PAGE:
Friday, August 4, 2017

Rock is dead

It happened quick. I don't know when. But I was at the front desk of the library I work at. I helped a father. He had two kids. The cute 3-year old boy was wearing a Who t-shirt. The Who, as you know, were a great and wild band who nihilistically smashed their instruments at the end of concerts.

They make Who t-shirts for toddlers: Hope I die before I get old.

It might have been right then, at that moment. Who knows about these things.

Later though I was in a suburban mall, which is where I go these days to write blog posts so good that there are only eleven of you in the world equipped to suspect that this... is... not... normal, and in a Juniors section of a department store there was a whole broad selection of really nice rock t-shirts; Tupac, Beatles, Doors, Talking Heads, Bob Marley, The Jam, and The Grateful Dead. Wow! These were nice! Really nice.

Rock is dead.

I know what you're thinking:

Rock is always rebellion that morphs slowly into commodification. But Rock, young, wild, surprising Rock, ever emerges in new and dangerous forms.

Yeah. It used to be like that. But not anymore. Let it go. Rock is dead. It's better to burn out, than to fade away.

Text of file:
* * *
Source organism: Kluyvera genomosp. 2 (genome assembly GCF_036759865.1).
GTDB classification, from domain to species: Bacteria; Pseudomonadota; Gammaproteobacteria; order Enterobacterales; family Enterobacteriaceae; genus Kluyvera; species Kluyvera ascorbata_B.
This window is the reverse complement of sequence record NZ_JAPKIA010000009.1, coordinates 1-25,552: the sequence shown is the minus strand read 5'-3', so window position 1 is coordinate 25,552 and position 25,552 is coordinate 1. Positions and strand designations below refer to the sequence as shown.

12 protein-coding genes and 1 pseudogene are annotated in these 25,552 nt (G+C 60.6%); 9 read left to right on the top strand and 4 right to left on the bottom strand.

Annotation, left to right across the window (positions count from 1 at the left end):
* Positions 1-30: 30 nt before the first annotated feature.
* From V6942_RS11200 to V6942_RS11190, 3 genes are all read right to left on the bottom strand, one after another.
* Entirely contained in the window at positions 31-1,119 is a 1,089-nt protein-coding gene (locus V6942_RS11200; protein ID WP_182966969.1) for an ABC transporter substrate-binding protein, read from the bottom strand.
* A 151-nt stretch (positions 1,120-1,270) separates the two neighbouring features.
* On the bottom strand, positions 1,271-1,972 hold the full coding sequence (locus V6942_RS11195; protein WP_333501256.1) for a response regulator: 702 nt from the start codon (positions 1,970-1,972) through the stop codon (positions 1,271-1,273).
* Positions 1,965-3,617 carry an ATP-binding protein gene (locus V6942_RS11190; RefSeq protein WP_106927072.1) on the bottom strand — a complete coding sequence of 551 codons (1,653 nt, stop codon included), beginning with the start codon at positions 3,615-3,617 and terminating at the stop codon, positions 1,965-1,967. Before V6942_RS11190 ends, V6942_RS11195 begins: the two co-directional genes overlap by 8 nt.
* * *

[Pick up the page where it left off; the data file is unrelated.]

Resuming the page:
1. The Who Sell Out is the third studio album by the British rock band The Who, released on 15 December 1967 by Track Records in the UK and Decca Records in the US. It is a concept album, formatted as a collection of unrelated songs interspersed with faux commercials and public service announcements.[2] The album purports to be a broadcast by pirate radio station Radio London. Part of the intended irony of the title was that The Who were making commercials during that period of their career, some of which are included as bonus tracks on the remastered CD.

    The album's release was reportedly followed by lawsuits due to the mention of real-world commercial interests in the faux commercials and on the album covers, and by the makers of the real jingles (Radio London jingles), who claimed the Who used them without permission. (The jingles were produced by PAMS Productions of Dallas, Texas, which created thousands of station ID jingles in the 1960s and 1970s). It was the deodorant company, Odorono, who took offense that Chris Stamp made a request for endorsement dollars.[3] "I Can See for Miles" was released as a single and peaked at #10 in the UK and #9 in the US

    1. Um, who are you?

      But, okay.

      I never had much success in enjoying The Who Sell Out. Of course rock bands always sold out. I suppose if I must interpret my above piece it would be to say that it reflects on the utter lack of cultural division or antagonism in Rock towards anything vanilla in the culture. All rock is now vanilla.

      Of course, maybe that has long been true. Maybe rock died in 1967. I'm willing to believe it.


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